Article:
Knowing When Urinary Incontinence Treatment is Needed

3 min read

Urinary incontinence, or accidental urine leakage, is a common situation that can happen to anyone but becomes more common as you become older. It can range from mild leaking urine when you cough or sneeze to having a sudden strong urge to urinate that triggers you to spread before making it to the toilet. Numerous highly effective treatments are available, even though many people think of urinary incontinence as just another part of growing old.

Many individuals feel too ashamed to talk about their bladder leakage problems with their doctor. Occasionally, we don’t need medical attention because there might not have been much urine lost during an episode, which happens rarely, like once every few months, even if it’s a minor leakage. However, if you often find yourself changing pads or underwear due to large amounts of leaks, then chances are high that you require some form of therapy.

There are types of urinary incontinence: stress and urgency. Stress occurs when physical movements or exertion such as coughing, sneezing, laughing out loud during exercise sessions at gym classes with others who have similar goals like yourself lifting heavy objects into attic storage puts pressure on your bladder so much so that it leads to a leakage situation whereby one cannot control the urge long enough before reaching out for a bathroom facility nearby; this kind does usually result from small amounts being released though.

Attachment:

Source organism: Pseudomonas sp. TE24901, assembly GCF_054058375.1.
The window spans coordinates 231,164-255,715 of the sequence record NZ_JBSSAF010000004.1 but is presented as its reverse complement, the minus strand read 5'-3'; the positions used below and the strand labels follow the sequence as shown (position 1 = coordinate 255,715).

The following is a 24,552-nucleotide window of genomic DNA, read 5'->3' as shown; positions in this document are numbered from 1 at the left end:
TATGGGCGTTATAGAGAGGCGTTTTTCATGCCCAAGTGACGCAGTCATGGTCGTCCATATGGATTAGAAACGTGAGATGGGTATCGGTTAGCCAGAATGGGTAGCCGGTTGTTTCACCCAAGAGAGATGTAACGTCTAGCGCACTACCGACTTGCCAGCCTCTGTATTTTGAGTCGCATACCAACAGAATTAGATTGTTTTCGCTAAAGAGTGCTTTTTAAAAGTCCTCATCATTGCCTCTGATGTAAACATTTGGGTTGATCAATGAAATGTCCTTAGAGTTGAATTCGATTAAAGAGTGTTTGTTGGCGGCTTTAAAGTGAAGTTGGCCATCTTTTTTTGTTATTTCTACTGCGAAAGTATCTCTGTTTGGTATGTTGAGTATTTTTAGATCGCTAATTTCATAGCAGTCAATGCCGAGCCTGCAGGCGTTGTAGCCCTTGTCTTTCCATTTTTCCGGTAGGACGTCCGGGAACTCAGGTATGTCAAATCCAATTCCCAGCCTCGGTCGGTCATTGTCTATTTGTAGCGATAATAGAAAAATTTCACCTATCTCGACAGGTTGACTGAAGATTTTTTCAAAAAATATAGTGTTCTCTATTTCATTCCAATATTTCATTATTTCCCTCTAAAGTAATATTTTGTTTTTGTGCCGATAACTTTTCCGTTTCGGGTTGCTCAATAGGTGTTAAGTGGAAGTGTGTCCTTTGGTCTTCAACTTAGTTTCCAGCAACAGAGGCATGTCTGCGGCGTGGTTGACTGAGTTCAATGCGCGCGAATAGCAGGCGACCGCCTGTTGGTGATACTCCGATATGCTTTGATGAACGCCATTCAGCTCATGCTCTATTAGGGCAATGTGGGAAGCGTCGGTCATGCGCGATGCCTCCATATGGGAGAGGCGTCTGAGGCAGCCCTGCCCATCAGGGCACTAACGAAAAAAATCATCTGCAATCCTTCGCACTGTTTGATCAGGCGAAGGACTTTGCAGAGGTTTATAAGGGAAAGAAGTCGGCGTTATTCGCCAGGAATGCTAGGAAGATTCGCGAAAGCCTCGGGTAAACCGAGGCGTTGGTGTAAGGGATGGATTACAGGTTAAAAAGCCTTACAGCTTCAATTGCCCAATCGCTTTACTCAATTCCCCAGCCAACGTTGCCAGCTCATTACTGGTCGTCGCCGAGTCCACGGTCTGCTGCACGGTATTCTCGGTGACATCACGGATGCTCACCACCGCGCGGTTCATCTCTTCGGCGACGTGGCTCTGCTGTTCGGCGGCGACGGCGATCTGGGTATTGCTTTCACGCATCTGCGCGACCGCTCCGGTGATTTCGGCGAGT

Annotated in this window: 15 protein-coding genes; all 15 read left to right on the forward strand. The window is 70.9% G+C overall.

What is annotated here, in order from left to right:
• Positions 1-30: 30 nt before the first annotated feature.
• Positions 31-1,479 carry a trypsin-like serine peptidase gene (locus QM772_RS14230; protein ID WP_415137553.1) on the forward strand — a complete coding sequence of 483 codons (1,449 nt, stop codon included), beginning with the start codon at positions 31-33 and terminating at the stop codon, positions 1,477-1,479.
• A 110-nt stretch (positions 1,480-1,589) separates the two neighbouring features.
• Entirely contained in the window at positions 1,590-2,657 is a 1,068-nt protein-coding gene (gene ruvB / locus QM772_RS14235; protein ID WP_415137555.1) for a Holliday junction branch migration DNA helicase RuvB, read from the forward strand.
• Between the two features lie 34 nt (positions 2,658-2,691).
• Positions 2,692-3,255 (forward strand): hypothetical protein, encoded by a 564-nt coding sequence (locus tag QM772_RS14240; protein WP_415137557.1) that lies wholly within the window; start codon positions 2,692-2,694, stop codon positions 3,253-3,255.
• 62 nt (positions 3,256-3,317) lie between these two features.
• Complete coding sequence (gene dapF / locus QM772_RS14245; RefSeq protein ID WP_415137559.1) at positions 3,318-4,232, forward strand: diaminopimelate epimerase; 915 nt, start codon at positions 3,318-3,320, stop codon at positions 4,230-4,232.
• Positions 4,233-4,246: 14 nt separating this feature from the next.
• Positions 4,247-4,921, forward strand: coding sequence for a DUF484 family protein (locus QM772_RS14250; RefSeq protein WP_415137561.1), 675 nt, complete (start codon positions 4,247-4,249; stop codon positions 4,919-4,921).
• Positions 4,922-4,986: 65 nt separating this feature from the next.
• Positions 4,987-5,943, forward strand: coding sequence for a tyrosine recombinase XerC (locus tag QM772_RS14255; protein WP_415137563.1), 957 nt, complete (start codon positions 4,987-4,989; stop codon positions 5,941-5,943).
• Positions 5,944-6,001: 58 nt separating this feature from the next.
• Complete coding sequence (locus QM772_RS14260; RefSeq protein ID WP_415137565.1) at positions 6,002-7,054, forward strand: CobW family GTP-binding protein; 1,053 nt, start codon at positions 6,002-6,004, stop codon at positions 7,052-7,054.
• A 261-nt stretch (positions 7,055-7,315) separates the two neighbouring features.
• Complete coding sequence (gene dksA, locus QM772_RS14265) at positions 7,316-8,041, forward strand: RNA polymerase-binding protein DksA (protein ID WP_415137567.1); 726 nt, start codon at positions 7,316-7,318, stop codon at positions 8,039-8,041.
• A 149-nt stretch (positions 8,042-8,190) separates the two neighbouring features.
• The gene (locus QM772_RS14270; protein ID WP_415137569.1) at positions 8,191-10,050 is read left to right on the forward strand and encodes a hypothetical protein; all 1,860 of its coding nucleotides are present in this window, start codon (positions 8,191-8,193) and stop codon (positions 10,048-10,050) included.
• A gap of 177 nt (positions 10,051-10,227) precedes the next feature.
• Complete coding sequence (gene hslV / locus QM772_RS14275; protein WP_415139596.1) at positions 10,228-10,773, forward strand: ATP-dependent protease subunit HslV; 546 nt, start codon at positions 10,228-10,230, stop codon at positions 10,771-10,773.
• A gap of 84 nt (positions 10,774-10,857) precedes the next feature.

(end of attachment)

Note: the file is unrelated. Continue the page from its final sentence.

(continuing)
For instance, mild forms may respond well to Kegel exercises that strengthen pelvic floor muscles and lifestyle/behavioral changes. Still, if these measures fail after eight weeks, medical/surgical interventions are recommended. If severe enough, such incontinence can impair normal activities; additionally, when accompanied by pain/discomfort/blood within the urine, it should prompt evaluation followed by individualized management approaches, including surgical correction whenever necessary.

So start with an initial evaluation by your primary care doctor.  Depending on the case, urine incontinence treatment plans may include lifestyle/behavior changes, pelvic floor muscle therapy with a specialist, medications, and nonsurgical therapies such as per urethral bulking injections or nerve stimulation, or outpatient surgical options if other methods are insufficient.

Summing up

Urinary incontinence might develop slowly over time as you get older. However, leakage symptoms should never be regarded as just another common aspect of aging that you cannot fix. Your bladder’s control should not be taken away from you by worrying about embarrassing leaks during daily activities. So do not hesitate to seek assistance if urine leakage happens more than occasionally maintaining your quality of life is well worth it.

You May Also Like

More From Author

+ There are no comments

Add yours